# Nonlinear quantile regression SSReg analogue

I have recently remembered that $$SSTot = SSRes + SSReg$$ fails to hold in the case of nonlinear regression.

$$y_i-\bar{y} = (y_i - \hat{y_i} + \hat{y_i} - \bar{y}) = (y_i - \hat{y_i}) + (\hat{y_i} - \bar{y})$$

$$( y_i-\bar{y})^2 = \Big[ (y_i - \hat{y_i}) + (\hat{y_i} - \bar{y}) \Big]^2 = (y_i - \hat{y_i})^2 + (\hat{y_i} - \bar{y})^2 + 2(y_i - \hat{y_i})(\hat{y_i} - \bar{y})$$

$$\sum_i ( y_i-\bar{y})^2 = \sum_i(y_i - \hat{y_i})^2 + \sum_i(\hat{y_i} - \bar{y})^2 + 2\sum_i\Big[ (y_i - \hat{y_i})(\hat{y_i} - \bar{y}) \Big]$$

Therefore, for a regression in general that predicts conditional expected value, $$SSTot =$$ $$SSRes + SSReg + Other$$. In the case of linear regression, the $$Other$$ term drops out due to orthogonality.

Consequently, I think that we can write the $$R^2$$ for nonlinear regression as:

$$R^2 =\dfrac{SSReg}{SSTot} = 1 - \dfrac{SSRes + Other}{SSTot}.$$

This becomes the regular $$R^2$$ when the regression is linear and $$Other=0$$. When the regression is nonlinear, we still have a calculation that R or Python can handle just fine.

However, I want something akin to $$R^2$$ for quantile regression. I have reasoned through a way to get something for the case of a linear quantile regression, which is what Koenker and Machado use in their 1999 JASA paper, according to another post on CrossValidated. (I can't access the paper, but this equation makes sense to me.) Let $$q$$ be the quantile being estimated by quantile regression, and let $$\bar y$$ be the marginal/pooled quantile (coming from an intercept-only quantile regression model, following Koenker and Machado (1999)).

$$R^2_q = 1 - \frac{\sum_{y_i \ge \hat{y_i}} q \vert y_i - \hat{y_i} \vert + \sum_{y_i < \hat{y_i}} (1-q) \vert y_i - \hat{y_i} \vert}{\sum_{y_i \ge \bar{y}} q \vert y_i - \bar{y} \vert + \sum_{y_i < \bar{y}} (1-q) \vert y_i - \bar{y} \vert}$$

This uses the loss function for the model divided by the loss function for the naive model that takes the pooled $$q^{th}$$ quantile as the estimate, analogous to how $$R^2$$ divides the loss function of the model by the loss function of the naive model that takes the estimate as the pooled mean.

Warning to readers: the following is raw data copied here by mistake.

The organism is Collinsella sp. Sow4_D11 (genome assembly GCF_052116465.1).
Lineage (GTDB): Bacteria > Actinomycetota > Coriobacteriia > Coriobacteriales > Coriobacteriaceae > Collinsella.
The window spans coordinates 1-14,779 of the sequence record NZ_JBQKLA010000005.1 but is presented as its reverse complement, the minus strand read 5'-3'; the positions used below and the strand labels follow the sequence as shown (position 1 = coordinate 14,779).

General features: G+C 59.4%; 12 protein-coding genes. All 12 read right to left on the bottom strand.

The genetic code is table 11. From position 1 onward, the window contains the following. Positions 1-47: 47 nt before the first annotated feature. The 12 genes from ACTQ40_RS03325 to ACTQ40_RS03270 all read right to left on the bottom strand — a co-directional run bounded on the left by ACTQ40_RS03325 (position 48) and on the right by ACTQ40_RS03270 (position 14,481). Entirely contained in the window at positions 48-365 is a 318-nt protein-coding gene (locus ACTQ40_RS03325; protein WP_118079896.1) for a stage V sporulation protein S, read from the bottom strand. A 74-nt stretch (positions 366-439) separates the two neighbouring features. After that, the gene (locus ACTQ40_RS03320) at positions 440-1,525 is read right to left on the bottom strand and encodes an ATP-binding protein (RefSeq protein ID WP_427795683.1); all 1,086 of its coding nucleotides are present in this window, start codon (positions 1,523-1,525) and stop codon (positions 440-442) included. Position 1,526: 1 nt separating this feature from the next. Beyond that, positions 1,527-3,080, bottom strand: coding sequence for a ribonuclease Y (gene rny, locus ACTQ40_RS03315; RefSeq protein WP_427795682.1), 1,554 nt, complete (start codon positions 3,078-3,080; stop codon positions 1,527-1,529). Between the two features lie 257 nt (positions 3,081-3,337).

This assumes that the analogous $$Other$$ term is zero for the linear quantile regression, bringing me to my question.

What is that $$Other$$ component for a nonlinear quantile regression?

Proceeding analogous to my first set of equations for the regular regression case, I start with $$\vert y_i - \bar{y} \vert = \vert y_i - \hat{y_i} + \hat{y_i} - \bar{y} \vert$$. Breaking this into something related to $$\vert y_i - \hat{y_i} \vert$$ and $$\vert \hat{y_i} - \bar{y} \vert$$ is eluding me.

REFERENCE

Koenker, Roger, and Jose AF Machado. "Goodness of fit and related inference processes for quantile regression." Journal of the American Statistical Association 94.448 (1999): 1296-1310.

• While I posted a self-answer, I remain interested in seeing a decomposition of the sum of absolute deviations or a proof that no such nice decomposition exists.
– Dave
Commented Jun 2, 2023 at 0:19

## 1 Answer

This assumes that the analogous $$Other$$ term is zero for the linear quantile regression, bringing me to my question.

I was mistaken about this. It is totally acceptable to compare the performance on this "pinball loss" of a model of interest to some kind of baseline model, such as prediction the marginal/pooled quantile every time. Thus, that $$R^2_q$$ equation I gave four years ago would describe the reduction of pinball loss compared to predicting the marginal/pooled quantile every time. This is quite analogous to the usual $$R^2$$ for square loss and seems to satisfy the original desire for something $$R^2$$-like for quantile regression.

• Thank you for answering this! (+1) Commented Jun 1, 2023 at 21:09